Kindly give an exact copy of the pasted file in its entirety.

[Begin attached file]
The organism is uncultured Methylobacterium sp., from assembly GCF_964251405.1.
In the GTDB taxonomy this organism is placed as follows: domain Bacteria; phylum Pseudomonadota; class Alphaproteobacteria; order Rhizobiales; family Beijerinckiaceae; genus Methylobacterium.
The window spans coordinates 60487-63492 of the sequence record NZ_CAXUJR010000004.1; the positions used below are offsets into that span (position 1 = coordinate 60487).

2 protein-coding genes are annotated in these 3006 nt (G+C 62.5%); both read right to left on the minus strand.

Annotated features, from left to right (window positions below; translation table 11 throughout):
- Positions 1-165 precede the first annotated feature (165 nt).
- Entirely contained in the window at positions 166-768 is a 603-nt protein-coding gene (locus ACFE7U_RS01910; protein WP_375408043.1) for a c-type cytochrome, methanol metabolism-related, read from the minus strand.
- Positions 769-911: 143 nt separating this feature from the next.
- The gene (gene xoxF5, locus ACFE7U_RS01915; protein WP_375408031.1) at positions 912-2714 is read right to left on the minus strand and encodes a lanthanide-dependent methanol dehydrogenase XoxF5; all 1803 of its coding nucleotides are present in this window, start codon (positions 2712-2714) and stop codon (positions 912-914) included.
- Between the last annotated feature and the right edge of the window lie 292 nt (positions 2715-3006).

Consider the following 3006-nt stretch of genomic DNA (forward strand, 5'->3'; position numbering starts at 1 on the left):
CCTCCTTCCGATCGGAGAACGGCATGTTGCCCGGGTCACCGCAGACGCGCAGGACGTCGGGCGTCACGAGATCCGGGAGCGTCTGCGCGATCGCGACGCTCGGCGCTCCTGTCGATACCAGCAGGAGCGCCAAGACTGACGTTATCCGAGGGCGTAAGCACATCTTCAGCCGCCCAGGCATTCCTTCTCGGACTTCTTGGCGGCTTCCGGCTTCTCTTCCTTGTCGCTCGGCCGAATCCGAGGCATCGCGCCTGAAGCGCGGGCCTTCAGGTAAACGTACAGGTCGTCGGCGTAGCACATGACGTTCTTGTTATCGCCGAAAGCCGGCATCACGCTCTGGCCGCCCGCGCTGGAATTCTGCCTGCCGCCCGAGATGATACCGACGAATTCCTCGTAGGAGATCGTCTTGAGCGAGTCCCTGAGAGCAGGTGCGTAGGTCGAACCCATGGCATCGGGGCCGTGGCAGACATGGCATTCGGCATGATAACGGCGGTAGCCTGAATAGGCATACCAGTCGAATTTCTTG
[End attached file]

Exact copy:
The organism is uncultured Methylobacterium sp., from assembly GCF_964251405.1.
In the GTDB taxonomy this organism is placed as follows: domain Bacteria; phylum Pseudomonadota; class Alphaproteobacteria; order Rhizobiales; family Beijerinckiaceae; genus Methylobacterium.
The window spans coordinates 60487-63492 of the sequence record NZ_CAXUJR010000004.1; the positions used below are offsets into that span (position 1 = coordinate 60487).

2 protein-coding genes are annotated in these 3006 nt (G+C 62.5%); both read right to left on the minus strand.

Annotated features, from left to right (window positions below; translation table 11 throughout):
- Positions 1-165 precede the first annotated feature (165 nt).
- Entirely contained in the window at positions 166-768 is a 603-nt protein-coding gene (locus ACFE7U_RS01910; protein WP_375408043.1) for a c-type cytochrome, methanol metabolism-related, read from the minus strand.
- Positions 769-911: 143 nt separating this feature from the next.
- The gene (gene xoxF5, locus ACFE7U_RS01915; protein WP_375408031.1) at positions 912-2714 is read right to left on the minus strand and encodes a lanthanide-dependent methanol dehydrogenase XoxF5; all 1803 of its coding nucleotides are present in this window, start codon (positions 2712-2714) and stop codon (positions 912-914) included.
- Between the last annotated feature and the right edge of the window lie 292 nt (positions 2715-3006).

Consider the following 3006-nt stretch of genomic DNA (forward strand, 5'->3'; position numbering starts at 1 on the left):
CCTCCTTCCGATCGGAGAACGGCATGTTGCCCGGGTCACCGCAGACGCGCAGGACGTCGGGCGTCACGAGATCCGGGAGCGTCTGCGCGATCGCGACGCTCGGCGCTCCTGTCGATACCAGCAGGAGCGCCAAGACTGACGTTATCCGAGGGCGTAAGCACATCTTCAGCCGCCCAGGCATTCCTTCTCGGACTTCTTGGCGGCTTCCGGCTTCTCTTCCTTGTCGCTCGGCCGAATCCGAGGCATCGCGCCTGAAGCGCGGGCCTTCAGGTAAACGTACAGGTCGTCGGCGTAGCACATGACGTTCTTGTTATCGCCGAAAGCCGGCATCACGCTCTGGCCGCCCGCGCTGGAATTCTGCCTGCCGCCCGAGATGATACCGACGAATTCCTCGTAGGAGATCGTCTTGAGCGAGTCCCTGAGAGCAGGTGCGTAGGTCGAACCCATGGCATCGGGGCCGTGGCAGACATGGCATTCGGCATGATAACGGCGGTAGCCTGAATAGGCATACCAGTCGAATTTCTTG